Monday, February 25, 2013

Second Grade Music Skills

Making music is an activity that is unique to—and essential for—human beings, so the goal is to prepare children for a lifetime of possibilities. As the second graders prepared for their concert I thought about the skills they're working on this year. They are usually presented as parts of games, and the goal is to play with the elements of music to gain understanding. Here is the list:
  • Provide appropriate feedback to performers using musical terminology
  • Demonstrate the ability to keep a steady beat to a song or ostinato
  • Create simple rhythm patterns by using levels of body percussion
  • Understand that notation can represent melodic direction and duration.
  • Use rhythm notation: quarter note and rest, paired eighths, half note and rest,
    whole note and rest, repeat signs
  • Read a 2-verse score
  • Identify instruments of the orchestra by family
  • Create short melodies
  • Sing with expression in a healthy manner with a clear, free tone
  • Improvise rhythmic movement to various styles of music
  • Appropriate audience behavior for 3 to 5 minute musical selections
  • Listen to music from different periods of musical history and understand that music evolved through and relates to history
  • Play traditional and non-traditional instruments
It's also the year they begin to work on ensemble skills—that's making music with other people, not just by themselves. Think of these as music teamwork skills.

Good musical ensembles can . . .
  • Start and stop together
  • Listen to get in the grove
  • Sing and play at the same time
  • Perform harmony
  • Watch the director
 Exposure at this point in their lives will prepare students for whatever musical activities they want to be part of when they’re older. At SCC that usually means choir, band, and maybe piano or guitar. Second grade builds a good foundation.

Friday, February 15, 2013

Time to play the Barred Instruments!

It's that time of year again to play one of the kids' favorite instruments in the music room . . . the barred instruments.

Here's a bit of background information. Sometimes they're called Orff instruments, because Carl Orff (a music teacher in Germany) found the idea on a visit to Africa and had them designed for his students in the mid 1900s. Since then they've spread all over the world. They're a wonderful tool for teaching accompaniment and working on melody playing. They really let students hear what's going on in the music—and they're fun to play!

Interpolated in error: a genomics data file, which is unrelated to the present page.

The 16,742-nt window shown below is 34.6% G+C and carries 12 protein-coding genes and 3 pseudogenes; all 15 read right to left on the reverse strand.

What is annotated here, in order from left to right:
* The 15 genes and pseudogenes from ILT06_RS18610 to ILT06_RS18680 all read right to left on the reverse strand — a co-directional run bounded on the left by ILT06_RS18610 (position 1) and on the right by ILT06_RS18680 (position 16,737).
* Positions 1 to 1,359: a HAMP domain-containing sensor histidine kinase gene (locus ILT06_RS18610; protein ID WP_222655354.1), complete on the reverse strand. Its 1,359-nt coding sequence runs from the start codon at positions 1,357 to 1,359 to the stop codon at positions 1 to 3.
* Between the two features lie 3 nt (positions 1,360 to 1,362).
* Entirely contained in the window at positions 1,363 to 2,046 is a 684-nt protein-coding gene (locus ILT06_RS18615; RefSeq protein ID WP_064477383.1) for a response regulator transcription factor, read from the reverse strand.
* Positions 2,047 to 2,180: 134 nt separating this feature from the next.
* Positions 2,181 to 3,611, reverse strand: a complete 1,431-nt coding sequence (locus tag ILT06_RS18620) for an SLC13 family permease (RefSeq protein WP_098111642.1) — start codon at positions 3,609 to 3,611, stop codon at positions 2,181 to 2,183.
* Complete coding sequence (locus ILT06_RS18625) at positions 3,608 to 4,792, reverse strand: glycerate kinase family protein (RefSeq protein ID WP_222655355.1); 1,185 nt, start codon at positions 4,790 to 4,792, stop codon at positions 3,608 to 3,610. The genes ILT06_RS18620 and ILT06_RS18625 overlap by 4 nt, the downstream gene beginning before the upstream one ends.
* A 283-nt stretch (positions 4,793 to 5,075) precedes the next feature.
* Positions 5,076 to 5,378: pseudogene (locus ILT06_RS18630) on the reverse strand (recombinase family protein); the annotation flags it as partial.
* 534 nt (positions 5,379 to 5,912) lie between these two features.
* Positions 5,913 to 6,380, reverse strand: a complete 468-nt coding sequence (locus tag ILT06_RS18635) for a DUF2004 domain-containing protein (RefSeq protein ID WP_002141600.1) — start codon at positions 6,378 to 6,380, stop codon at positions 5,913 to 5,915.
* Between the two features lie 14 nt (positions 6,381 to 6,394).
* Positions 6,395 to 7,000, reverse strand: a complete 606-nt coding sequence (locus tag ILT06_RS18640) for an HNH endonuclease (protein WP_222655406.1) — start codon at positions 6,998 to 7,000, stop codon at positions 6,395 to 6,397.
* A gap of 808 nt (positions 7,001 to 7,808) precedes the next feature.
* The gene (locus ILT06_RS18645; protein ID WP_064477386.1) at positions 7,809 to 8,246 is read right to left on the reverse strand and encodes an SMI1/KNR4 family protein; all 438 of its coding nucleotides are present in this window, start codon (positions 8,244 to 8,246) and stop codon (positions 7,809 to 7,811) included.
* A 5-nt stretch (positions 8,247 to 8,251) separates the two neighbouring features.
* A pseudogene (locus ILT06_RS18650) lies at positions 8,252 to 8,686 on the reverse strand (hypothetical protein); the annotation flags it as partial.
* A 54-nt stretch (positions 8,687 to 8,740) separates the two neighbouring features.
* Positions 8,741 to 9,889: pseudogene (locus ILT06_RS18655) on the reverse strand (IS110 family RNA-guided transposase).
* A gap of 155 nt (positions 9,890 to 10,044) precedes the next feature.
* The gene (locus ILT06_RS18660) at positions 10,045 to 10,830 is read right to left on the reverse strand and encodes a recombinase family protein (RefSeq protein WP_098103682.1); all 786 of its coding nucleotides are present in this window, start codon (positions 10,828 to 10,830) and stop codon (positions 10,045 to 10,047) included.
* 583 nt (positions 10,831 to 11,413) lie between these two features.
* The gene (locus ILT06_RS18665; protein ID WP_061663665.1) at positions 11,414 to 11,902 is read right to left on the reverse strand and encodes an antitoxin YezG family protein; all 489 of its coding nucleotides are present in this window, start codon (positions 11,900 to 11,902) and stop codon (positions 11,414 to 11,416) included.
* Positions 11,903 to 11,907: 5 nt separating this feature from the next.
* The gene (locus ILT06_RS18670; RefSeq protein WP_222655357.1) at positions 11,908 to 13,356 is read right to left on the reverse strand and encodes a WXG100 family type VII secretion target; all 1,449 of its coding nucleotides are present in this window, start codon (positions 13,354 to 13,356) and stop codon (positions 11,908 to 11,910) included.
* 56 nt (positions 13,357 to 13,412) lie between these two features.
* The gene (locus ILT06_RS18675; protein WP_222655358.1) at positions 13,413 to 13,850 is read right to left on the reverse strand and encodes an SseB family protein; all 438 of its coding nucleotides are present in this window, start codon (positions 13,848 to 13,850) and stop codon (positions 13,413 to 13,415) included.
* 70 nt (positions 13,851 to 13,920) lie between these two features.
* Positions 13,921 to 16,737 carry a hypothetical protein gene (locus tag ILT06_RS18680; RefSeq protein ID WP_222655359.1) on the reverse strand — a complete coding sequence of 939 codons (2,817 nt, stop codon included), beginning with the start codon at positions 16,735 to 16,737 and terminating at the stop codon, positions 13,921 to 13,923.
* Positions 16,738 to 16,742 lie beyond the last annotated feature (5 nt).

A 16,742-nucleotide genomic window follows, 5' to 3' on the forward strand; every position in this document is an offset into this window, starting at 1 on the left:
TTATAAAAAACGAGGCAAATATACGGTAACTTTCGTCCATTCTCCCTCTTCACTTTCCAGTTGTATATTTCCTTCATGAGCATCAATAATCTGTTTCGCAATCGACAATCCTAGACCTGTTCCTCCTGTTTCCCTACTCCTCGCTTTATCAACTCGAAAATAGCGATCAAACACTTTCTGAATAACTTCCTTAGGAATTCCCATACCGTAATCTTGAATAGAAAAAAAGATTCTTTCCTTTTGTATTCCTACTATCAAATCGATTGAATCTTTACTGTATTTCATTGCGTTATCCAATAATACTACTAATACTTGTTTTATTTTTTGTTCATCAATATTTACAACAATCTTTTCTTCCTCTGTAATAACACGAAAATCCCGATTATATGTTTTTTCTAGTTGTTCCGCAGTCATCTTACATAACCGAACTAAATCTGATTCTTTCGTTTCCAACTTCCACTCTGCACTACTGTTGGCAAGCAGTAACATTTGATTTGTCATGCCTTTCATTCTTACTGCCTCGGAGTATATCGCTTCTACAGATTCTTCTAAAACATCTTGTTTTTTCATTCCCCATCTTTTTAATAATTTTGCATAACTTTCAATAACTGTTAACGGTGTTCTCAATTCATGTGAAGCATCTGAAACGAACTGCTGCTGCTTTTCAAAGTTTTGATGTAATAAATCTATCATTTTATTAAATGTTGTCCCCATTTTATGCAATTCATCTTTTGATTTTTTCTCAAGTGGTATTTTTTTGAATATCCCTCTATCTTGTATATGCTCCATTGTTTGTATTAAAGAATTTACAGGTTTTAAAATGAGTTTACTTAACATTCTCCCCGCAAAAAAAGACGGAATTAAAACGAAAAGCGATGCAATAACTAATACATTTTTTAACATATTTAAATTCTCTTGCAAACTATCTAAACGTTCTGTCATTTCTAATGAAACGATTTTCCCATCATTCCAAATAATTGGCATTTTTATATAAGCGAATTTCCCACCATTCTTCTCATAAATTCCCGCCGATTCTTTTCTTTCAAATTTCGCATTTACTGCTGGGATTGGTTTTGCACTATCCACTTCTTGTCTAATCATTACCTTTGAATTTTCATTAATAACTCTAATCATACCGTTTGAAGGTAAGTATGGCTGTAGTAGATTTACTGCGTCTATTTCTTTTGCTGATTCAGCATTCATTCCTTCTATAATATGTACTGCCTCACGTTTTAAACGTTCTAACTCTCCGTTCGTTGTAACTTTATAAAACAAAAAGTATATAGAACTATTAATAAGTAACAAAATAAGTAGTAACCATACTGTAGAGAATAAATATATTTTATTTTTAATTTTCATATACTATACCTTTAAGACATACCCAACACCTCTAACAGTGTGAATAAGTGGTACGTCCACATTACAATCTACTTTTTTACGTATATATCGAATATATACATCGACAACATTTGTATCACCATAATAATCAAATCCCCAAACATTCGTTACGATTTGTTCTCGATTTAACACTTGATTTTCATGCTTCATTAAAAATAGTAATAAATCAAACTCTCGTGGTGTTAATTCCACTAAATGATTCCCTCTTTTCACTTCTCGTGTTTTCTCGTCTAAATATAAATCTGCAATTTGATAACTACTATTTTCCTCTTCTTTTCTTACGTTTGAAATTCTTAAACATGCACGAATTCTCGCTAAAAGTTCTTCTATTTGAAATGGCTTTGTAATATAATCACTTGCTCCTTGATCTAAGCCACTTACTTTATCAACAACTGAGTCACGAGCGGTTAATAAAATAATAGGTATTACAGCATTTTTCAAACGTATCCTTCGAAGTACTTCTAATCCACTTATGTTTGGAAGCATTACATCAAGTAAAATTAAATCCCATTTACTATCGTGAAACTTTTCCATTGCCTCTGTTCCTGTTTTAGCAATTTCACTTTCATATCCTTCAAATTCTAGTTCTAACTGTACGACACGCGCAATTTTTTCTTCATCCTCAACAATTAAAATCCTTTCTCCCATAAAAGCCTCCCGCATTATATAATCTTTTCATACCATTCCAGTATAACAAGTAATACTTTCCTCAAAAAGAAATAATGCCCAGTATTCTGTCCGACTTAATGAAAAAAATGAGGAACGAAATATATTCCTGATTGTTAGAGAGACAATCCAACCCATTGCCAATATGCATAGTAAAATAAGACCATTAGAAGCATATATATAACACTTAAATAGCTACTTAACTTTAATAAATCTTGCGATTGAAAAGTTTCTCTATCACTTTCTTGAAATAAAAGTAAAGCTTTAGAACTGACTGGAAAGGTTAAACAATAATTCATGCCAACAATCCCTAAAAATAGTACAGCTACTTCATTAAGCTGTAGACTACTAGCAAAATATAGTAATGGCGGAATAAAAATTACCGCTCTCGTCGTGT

Here's a short video that explains their names.

Intro to barred instruments

First Graders have been working on accompaniments (come to the concert on March 11 to see their amazing work!) and soon will be playing 3-note melodies.

The Second Grade Class worked on 5-note melodies but they're not ready to share them at their concert. Check in later and hopefully we can post student performance video. 

Wednesday, February 6, 2013

Second Grade Composers

It's been exciting to watch the Second Graders develop this year. We've worked on both rhythm and pitch to get ready for reading music. They've just learned their first scale (a 5-note set called the pentatonic scale which is used in many folk melodies—as well as the black keys on the piano). The children can play melodies pretty well on the barred instruments, and they're almost ready to read from a full 5-line staff.

I decided it was time to do some composing, so each section wrote a melody for a poem about clocks that get up and dance (it's part of a story they'll perform for their concert on February 25). All the melodies turned out to be wonderful, so I enlisted the help of 11 judges to decide which one to use for the concert. The one written by Mrs. Lindeman's class won, but it was a close race. It'll be a beautiful addition to the concert!

All four melodies in their rough draft and final forms.